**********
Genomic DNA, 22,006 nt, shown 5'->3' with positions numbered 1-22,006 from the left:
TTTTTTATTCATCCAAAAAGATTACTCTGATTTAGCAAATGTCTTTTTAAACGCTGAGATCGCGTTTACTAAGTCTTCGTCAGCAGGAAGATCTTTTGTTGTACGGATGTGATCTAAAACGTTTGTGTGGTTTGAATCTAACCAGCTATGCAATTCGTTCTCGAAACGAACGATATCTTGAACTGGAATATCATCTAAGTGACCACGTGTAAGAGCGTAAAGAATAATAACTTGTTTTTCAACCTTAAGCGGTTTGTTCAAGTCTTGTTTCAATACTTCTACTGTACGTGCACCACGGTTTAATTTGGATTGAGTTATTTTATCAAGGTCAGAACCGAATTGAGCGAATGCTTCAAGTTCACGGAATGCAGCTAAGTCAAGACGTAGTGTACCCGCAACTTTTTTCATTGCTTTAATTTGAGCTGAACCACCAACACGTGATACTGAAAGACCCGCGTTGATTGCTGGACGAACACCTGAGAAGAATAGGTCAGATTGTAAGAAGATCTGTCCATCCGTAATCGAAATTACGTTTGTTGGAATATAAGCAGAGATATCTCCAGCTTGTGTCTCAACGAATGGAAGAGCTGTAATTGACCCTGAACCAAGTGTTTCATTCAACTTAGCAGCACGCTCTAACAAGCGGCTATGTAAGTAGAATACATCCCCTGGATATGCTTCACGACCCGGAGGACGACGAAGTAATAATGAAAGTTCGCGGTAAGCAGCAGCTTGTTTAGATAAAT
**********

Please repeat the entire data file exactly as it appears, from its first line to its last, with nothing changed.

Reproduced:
Genomic DNA, 22,006 nt, shown 5'->3' with positions numbered 1-22,006 from the left:
TTTTTTATTCATCCAAAAAGATTACTCTGATTTAGCAAATGTCTTTTTAAACGCTGAGATCGCGTTTACTAAGTCTTCGTCAGCAGGAAGATCTTTTGTTGTACGGATGTGATCTAAAACGTTTGTGTGGTTTGAATCTAACCAGCTATGCAATTCGTTCTCGAAACGAACGATATCTTGAACTGGAATATCATCTAAGTGACCACGTGTAAGAGCGTAAAGAATAATAACTTGTTTTTCAACCTTAAGCGGTTTGTTCAAGTCTTGTTTCAATACTTCTACTGTACGTGCACCACGGTTTAATTTGGATTGAGTTATTTTATCAAGGTCAGAACCGAATTGAGCGAATGCTTCAAGTTCACGGAATGCAGCTAAGTCAAGACGTAGTGTACCCGCAACTTTTTTCATTGCTTTAATTTGAGCTGAACCACCAACACGTGATACTGAAAGACCCGCGTTGATTGCTGGACGAACACCTGAGAAGAATAGGTCAGATTGTAAGAAGATCTGTCCATCCGTAATCGAAATTACGTTTGTTGGAATATAAGCAGAGATATCTCCAGCTTGTGTCTCAACGAATGGAAGAGCTGTAATTGACCCTGAACCAAGTGTTTCATTCAACTTAGCAGCACGCTCTAACAAGCGGCTATGTAAGTAGAATACATCCCCTGGATATGCTTCACGACCCGGAGGACGACGAAGTAATAATGAAAGTTCGCGGTAAGCAGCAGCTTGTTTAGATAAAT